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Why Translation Matters

Why Translation Matters

edith grossman
Copyright Date: 2010
Published by: Yale University Press
Pages: 208
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  • Book Info
    Why Translation Matters
    Book Description:

    Why Translation Mattersargues for the cultural importance of translation and for a more encompassing and nuanced appreciation of the translator's role. As the acclaimed translator Edith Grossman writes in her introduction, "My intention is to stimulate a new consideration of an area of literature that is too often ignored, misunderstood, or misrepresented."

    For Grossman, translation has a transcendent importance: "Translation not only plays its important traditional role as the means that allows us access to literature originally written in one of the countless languages we cannot read, but it also represents a concrete literary presence with the crucial capacity to ease and make more meaningful our relationships to those with whom we may not have had a connection before. Translation always helps us to know, to see from a different angle, to attribute new value to what once may have been unfamiliar. As nations and as individuals, we have a critical need for that kind of understanding and insight. The alternative is unthinkable."

    Throughout the four chapters of this bracing volume, Grossman's belief in the crucial significance of the translator's work, as well as her rare ability to explain the intellectual sphere that she inhabits as interpreter of the original text, inspires and provokes the reader to engage with translation in an entirely new way.

    eISBN: 978-0-300-16303-2
    Subjects: Language & Literature

Table of Contents

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  1. Front Matter
    (pp. i-vi)
  2. Table of Contents
    (pp. vii-viii)
  3. preface
    (pp. ix-xii)
  4. introduction: why translation matters
    (pp. 1-34)

    To introduce these essays, I thought it would be useful to pass along some incidental information about my background and the circumstances that led me, however indirectly, to a career in translation.

    When I was young—a high school student—it was not my intention to be a translator. I knew I wanted to learn languages and had a vague idea about being an interpreter. (I wasn’t quite sure what the difference between the two professions was, but interpreting sounded more exciting; it suggested travel, exotic places, important events, world-shaking conferences at the United Nations.) As an undergraduate at the...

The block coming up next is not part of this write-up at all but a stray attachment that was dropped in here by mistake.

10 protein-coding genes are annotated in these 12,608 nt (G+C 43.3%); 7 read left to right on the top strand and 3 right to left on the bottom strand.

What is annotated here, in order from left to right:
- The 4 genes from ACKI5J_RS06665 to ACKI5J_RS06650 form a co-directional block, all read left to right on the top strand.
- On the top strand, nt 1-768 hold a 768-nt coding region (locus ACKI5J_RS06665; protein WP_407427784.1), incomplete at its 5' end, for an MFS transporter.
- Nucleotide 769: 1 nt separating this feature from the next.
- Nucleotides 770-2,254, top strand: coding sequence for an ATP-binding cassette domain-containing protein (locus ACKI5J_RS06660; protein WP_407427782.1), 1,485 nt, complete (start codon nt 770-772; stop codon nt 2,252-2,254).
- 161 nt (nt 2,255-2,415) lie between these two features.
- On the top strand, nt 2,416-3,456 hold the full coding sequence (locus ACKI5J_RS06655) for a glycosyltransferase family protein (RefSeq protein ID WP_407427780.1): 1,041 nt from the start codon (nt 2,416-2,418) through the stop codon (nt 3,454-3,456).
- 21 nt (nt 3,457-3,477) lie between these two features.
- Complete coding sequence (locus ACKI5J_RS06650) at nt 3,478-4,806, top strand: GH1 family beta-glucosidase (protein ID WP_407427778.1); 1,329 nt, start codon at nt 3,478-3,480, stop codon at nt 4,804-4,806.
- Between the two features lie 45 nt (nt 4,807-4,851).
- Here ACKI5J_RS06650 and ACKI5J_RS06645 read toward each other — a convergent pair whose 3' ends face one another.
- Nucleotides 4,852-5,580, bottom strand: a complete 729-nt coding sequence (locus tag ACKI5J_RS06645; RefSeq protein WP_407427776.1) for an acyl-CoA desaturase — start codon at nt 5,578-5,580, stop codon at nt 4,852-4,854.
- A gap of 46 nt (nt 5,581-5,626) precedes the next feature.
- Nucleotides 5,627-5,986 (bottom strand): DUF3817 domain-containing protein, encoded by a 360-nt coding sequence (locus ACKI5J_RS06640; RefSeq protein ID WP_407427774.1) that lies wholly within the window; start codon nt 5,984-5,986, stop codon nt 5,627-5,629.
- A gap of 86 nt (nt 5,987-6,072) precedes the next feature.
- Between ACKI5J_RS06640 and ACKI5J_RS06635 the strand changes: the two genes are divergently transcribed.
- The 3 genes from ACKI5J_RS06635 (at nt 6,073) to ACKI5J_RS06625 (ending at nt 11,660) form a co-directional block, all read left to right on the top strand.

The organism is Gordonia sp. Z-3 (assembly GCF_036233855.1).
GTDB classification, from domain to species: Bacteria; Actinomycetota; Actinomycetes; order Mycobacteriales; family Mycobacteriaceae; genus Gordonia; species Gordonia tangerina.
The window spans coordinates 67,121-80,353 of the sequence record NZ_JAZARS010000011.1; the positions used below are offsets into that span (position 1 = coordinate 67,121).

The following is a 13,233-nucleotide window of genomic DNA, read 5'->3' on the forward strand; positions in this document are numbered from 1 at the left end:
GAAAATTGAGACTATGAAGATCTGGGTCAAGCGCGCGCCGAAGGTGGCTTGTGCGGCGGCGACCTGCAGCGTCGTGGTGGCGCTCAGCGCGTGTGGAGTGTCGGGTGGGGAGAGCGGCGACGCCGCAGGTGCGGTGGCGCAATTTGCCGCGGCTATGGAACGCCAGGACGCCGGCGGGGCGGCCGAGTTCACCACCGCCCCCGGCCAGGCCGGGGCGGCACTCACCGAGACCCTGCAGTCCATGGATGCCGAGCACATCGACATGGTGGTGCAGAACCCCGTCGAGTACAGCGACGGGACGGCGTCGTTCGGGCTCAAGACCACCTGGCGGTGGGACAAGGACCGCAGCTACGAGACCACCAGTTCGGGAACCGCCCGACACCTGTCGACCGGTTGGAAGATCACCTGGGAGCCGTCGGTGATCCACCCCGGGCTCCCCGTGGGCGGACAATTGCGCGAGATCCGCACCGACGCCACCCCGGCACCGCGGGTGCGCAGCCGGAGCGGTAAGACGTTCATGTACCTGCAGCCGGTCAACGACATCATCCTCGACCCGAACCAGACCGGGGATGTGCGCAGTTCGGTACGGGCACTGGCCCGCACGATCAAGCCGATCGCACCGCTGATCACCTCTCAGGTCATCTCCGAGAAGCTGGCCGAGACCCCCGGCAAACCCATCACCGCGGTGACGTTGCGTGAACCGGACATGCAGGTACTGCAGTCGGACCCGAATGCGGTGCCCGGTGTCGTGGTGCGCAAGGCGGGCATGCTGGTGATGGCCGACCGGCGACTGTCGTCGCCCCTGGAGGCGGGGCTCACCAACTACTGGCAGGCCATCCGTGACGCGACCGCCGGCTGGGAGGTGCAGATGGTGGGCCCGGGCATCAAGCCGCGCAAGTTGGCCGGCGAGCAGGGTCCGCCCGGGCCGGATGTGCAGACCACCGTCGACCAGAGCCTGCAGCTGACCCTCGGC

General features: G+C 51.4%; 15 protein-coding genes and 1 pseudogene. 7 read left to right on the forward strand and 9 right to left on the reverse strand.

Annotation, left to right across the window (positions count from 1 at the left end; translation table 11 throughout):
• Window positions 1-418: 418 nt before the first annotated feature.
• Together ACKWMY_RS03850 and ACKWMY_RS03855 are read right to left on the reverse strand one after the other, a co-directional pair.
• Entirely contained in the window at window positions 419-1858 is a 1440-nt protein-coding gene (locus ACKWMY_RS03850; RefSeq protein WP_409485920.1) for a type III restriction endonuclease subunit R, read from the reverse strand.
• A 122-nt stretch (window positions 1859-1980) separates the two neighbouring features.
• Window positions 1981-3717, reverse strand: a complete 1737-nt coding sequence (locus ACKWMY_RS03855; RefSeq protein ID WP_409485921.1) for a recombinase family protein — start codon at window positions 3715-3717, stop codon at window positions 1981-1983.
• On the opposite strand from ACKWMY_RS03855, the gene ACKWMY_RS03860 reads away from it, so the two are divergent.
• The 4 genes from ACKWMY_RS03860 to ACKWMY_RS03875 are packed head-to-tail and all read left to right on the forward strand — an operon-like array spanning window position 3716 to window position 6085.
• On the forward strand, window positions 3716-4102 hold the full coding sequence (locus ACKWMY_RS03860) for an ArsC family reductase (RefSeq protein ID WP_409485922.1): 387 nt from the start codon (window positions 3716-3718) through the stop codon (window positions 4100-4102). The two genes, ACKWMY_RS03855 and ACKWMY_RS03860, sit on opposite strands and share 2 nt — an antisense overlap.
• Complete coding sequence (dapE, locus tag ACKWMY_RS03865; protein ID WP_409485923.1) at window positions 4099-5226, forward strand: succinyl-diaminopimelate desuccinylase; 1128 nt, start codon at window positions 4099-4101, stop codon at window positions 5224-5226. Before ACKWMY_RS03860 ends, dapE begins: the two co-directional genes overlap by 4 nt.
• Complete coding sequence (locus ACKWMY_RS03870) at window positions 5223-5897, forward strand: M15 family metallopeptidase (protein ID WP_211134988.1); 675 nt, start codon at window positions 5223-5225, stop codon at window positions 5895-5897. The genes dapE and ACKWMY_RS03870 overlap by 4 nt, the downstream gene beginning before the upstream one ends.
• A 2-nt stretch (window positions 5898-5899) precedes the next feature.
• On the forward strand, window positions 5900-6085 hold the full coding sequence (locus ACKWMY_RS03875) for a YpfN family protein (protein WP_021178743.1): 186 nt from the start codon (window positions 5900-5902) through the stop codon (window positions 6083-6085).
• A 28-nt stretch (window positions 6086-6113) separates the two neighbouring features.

5. 1 authors, translators, and readers today
    (pp. 35-60)

    The vast, constantly expanding sea of contemporary literature can easily swamp any reader interested in keeping abreast of new works and new writers. In my own case, and I believe this is true for many other people as well, I can find no way to read all the good books published in even one year in a single language. Despite our best intentions and finest desires, too many of those books pass us by as the pile of still-to-be-read volumes grows higher and higher, while our eyes seem to move more and more slowly, and our already jammed schedules become...

  6. 2 translating cervantes
    (pp. 61-88)

    Translation is a strange craft, generally appreciated by writers (with a few glaring exceptions, like Milan Kundera, whose attack on his French translator was so virulent it achieved a sour kind of notoriety), undervalued by publishers (translators’ fees tend to be so low that agents generally are not interested in representing them), trivialized by the academic world (there are still promotion and tenure committees that do not consider translations to be serious publications), and practically ignored by reviewers (astonishingly, it is still possible to find reviews that do not even mention the translator’s name, let alone discuss the quality of...

  7. 3 translating poetry
    (pp. 89-120)

    John Felstiner knows more than most about the translation of difficult verse. He not only has translated the poetry of Pablo Neruda and Paul Celan but has written incisively and compellingly, in two brilliant books—Translating Neruda: The Way to Macchu Picchu, andPaul Celan: Poet, Survivor, Jew—about the process of bringing the work of those poets over into English. Felstiner consistently affirms the intrinsic, independent significance of the successful poetic translation, calling it a literary artifact as noteworthy and estimable as the original piece of writing. The attribution of extreme value to the translation is a concept that...

  8. A Personal List of Important Translations
    (pp. 121-124)
  9. works cited
    (pp. 125-126)
  10. acknowledgments
    (pp. 127-128)
  11. index
    (pp. 129-136)
  12. Back Matter
    (pp. 137-138)